In preparing, formulating and filing a Federal Disability Retirement application under FERS or CSRS, there are multiple discretionary decisions which must be made in preparing a paper presentation to the Office of Personnel Management. For instance, should determinations made by Second-Opinion or Referee doctors in a case which concurrently involves OWCP issues be included in the submission? Should VA ratings be part of the packet? Should determinations by a private disability insurance company be included? Should a determination by the Social Security Administration — which often will come about when the packet has already been submitted to the Office of Personnel Management while awaiting a decision — be forwarded to OPM?
In proving one’s eligibility for Federal Disability Retirement benefits under FERS or CSRS, one must affirmatively prove, by a preponderance of the evidence, that one is eligible for the benefit. That leaves much of the decision-making process regarding what information is relevant, helpful, pertinent and substantive, up to the Federal or Postal employee and/or his attorney to decide. There are multiple details, and it is often in the minutiae and details which will win or lose a case. Should all medical conditions be made a part of the packet?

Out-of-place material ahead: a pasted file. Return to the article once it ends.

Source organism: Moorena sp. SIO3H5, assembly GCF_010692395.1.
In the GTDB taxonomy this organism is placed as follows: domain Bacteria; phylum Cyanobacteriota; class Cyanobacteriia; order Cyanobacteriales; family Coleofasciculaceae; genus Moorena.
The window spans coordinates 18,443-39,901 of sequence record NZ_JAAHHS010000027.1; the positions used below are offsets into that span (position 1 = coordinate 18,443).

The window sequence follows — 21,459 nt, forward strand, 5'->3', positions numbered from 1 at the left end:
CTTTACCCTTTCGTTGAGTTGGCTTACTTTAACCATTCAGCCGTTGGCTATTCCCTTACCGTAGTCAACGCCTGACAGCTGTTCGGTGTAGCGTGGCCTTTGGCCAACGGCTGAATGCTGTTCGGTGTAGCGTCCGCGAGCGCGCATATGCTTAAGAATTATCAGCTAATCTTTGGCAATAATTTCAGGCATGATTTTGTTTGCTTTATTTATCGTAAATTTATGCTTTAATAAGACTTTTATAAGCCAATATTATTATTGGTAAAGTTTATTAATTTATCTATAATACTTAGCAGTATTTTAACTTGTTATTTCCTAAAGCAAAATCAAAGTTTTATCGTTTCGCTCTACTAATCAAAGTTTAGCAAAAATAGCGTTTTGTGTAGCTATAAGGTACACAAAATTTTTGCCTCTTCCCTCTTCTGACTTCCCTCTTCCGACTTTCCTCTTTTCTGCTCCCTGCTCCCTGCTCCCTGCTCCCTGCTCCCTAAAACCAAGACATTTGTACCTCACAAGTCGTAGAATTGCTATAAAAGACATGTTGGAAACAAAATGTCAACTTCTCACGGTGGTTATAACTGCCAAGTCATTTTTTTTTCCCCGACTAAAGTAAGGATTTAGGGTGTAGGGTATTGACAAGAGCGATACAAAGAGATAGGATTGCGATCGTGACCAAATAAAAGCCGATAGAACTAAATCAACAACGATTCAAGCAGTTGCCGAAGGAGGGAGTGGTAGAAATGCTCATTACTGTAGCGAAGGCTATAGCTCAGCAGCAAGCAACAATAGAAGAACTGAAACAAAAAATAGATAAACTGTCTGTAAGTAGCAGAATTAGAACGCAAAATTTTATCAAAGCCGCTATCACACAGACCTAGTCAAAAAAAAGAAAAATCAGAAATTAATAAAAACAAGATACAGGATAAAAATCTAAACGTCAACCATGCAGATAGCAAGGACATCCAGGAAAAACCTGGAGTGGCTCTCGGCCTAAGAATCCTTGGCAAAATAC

These are all discretionary issues to be decided, with the possible exception of Social Security. Inasmuch as SSDI must be filed, and inasmuch as the statutory mandate is that SSDI and a FERS Disability Retirement annuity must be offset if both are approved, an approval by SSDI is a special case which is non-discretionary. Not only must OPM be informed of its approval; under the case-law, it must be considered in the process of deciding upon a Federal Disability Retirement case. Nevertheless, it still remains merely persuasive authority, and not determinative.
Robert R. McGill, Esquire